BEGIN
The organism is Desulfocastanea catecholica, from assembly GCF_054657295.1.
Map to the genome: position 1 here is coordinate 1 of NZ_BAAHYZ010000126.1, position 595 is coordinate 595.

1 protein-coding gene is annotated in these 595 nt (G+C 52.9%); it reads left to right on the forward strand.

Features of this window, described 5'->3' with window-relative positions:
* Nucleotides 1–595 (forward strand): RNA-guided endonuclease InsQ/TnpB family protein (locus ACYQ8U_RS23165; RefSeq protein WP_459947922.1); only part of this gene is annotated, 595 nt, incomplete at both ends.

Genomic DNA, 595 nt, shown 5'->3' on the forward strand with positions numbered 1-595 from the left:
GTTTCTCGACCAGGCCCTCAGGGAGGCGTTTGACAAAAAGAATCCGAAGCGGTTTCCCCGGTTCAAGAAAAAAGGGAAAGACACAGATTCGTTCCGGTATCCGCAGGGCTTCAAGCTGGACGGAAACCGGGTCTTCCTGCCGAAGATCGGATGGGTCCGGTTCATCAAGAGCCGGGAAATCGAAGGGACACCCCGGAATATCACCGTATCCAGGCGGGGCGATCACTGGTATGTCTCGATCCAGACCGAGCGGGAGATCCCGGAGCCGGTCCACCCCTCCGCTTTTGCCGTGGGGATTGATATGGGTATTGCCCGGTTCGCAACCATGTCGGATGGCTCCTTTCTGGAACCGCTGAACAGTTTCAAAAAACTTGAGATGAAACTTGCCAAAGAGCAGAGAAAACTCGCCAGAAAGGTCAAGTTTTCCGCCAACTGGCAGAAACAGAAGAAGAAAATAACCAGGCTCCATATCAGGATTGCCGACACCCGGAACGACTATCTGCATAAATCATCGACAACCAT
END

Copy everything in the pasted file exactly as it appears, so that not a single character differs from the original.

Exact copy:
The organism is Desulfocastanea catecholica, from assembly GCF_054657295.1.
Map to the genome: position 1 here is coordinate 1 of NZ_BAAHYZ010000126.1, position 595 is coordinate 595.

1 protein-coding gene is annotated in these 595 nt (G+C 52.9%); it reads left to right on the forward strand.

Features of this window, described 5'->3' with window-relative positions:
* Nucleotides 1–595 (forward strand): RNA-guided endonuclease InsQ/TnpB family protein (locus ACYQ8U_RS23165; RefSeq protein WP_459947922.1); only part of this gene is annotated, 595 nt, incomplete at both ends.

Genomic DNA, 595 nt, shown 5'->3' on the forward strand with positions numbered 1-595 from the left:
GTTTCTCGACCAGGCCCTCAGGGAGGCGTTTGACAAAAAGAATCCGAAGCGGTTTCCCCGGTTCAAGAAAAAAGGGAAAGACACAGATTCGTTCCGGTATCCGCAGGGCTTCAAGCTGGACGGAAACCGGGTCTTCCTGCCGAAGATCGGATGGGTCCGGTTCATCAAGAGCCGGGAAATCGAAGGGACACCCCGGAATATCACCGTATCCAGGCGGGGCGATCACTGGTATGTCTCGATCCAGACCGAGCGGGAGATCCCGGAGCCGGTCCACCCCTCCGCTTTTGCCGTGGGGATTGATATGGGTATTGCCCGGTTCGCAACCATGTCGGATGGCTCCTTTCTGGAACCGCTGAACAGTTTCAAAAAACTTGAGATGAAACTTGCCAAAGAGCAGAGAAAACTCGCCAGAAAGGTCAAGTTTTCCGCCAACTGGCAGAAACAGAAGAAGAAAATAACCAGGCTCCATATCAGGATTGCCGACACCCGGAACGACTATCTGCATAAATCATCGACAACCAT